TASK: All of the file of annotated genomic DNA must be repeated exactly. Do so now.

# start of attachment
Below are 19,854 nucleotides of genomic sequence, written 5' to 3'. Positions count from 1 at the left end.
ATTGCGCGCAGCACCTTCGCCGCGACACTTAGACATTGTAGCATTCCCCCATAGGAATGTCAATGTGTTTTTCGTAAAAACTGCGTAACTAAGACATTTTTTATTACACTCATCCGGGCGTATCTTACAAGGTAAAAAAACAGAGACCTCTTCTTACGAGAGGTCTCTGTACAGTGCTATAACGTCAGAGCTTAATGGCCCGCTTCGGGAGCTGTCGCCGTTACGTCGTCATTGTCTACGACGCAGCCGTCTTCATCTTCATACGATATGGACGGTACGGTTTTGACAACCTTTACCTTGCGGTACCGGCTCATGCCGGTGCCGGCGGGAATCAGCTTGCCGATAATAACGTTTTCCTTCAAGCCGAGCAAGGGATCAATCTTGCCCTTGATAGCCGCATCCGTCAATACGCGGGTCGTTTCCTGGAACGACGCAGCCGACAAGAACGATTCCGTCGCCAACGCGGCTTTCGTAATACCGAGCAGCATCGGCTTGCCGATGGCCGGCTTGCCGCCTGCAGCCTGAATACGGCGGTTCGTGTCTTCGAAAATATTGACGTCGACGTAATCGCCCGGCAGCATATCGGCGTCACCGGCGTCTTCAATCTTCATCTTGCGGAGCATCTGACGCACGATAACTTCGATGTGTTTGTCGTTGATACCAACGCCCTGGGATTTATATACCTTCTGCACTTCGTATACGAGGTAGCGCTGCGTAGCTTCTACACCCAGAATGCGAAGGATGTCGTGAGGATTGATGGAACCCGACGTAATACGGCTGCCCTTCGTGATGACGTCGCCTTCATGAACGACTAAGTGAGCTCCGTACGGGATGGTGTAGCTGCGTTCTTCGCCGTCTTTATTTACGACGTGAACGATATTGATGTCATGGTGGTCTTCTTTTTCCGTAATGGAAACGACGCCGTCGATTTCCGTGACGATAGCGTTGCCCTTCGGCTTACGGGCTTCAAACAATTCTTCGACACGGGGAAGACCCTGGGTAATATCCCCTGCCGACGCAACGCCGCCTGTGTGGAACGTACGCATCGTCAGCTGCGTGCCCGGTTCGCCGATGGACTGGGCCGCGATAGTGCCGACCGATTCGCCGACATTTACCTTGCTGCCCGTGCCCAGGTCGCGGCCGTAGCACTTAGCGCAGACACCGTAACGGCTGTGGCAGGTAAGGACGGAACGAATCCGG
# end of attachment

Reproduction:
Below are 19,854 nucleotides of genomic sequence, written 5' to 3'. Positions count from 1 at the left end.
ATTGCGCGCAGCACCTTCGCCGCGACACTTAGACATTGTAGCATTCCCCCATAGGAATGTCAATGTGTTTTTCGTAAAAACTGCGTAACTAAGACATTTTTTATTACACTCATCCGGGCGTATCTTACAAGGTAAAAAAACAGAGACCTCTTCTTACGAGAGGTCTCTGTACAGTGCTATAACGTCAGAGCTTAATGGCCCGCTTCGGGAGCTGTCGCCGTTACGTCGTCATTGTCTACGACGCAGCCGTCTTCATCTTCATACGATATGGACGGTACGGTTTTGACAACCTTTACCTTGCGGTACCGGCTCATGCCGGTGCCGGCGGGAATCAGCTTGCCGATAATAACGTTTTCCTTCAAGCCGAGCAAGGGATCAATCTTGCCCTTGATAGCCGCATCCGTCAATACGCGGGTCGTTTCCTGGAACGACGCAGCCGACAAGAACGATTCCGTCGCCAACGCGGCTTTCGTAATACCGAGCAGCATCGGCTTGCCGATGGCCGGCTTGCCGCCTGCAGCCTGAATACGGCGGTTCGTGTCTTCGAAAATATTGACGTCGACGTAATCGCCCGGCAGCATATCGGCGTCACCGGCGTCTTCAATCTTCATCTTGCGGAGCATCTGACGCACGATAACTTCGATGTGTTTGTCGTTGATACCAACGCCCTGGGATTTATATACCTTCTGCACTTCGTATACGAGGTAGCGCTGCGTAGCTTCTACACCCAGAATGCGAAGGATGTCGTGAGGATTGATGGAACCCGACGTAATACGGCTGCCCTTCGTGATGACGTCGCCTTCATGAACGACTAAGTGAGCTCCGTACGGGATGGTGTAGCTGCGTTCTTCGCCGTCTTTATTTACGACGTGAACGATATTGATGTCATGGTGGTCTTCTTTTTCCGTAATGGAAACGACGCCGTCGATTTCCGTGACGATAGCGTTGCCCTTCGGCTTACGGGCTTCAAACAATTCTTCGACACGGGGAAGACCCTGGGTAATATCCCCTGCCGACGCAACGCCGCCTGTGTGGAACGTACGCATCGTCAGCTGCGTGCCCGGTTCGCCGATGGACTGGGCCGCGATAGTGCCGACCGATTCGCCGACATTTACCTTGCTGCCCGTGCCCAGGTCGCGGCCGTAGCACTTAGCGCAGACACCGTAACGGCTGTGGCAGGTAAGGACGGAACGAATCCGG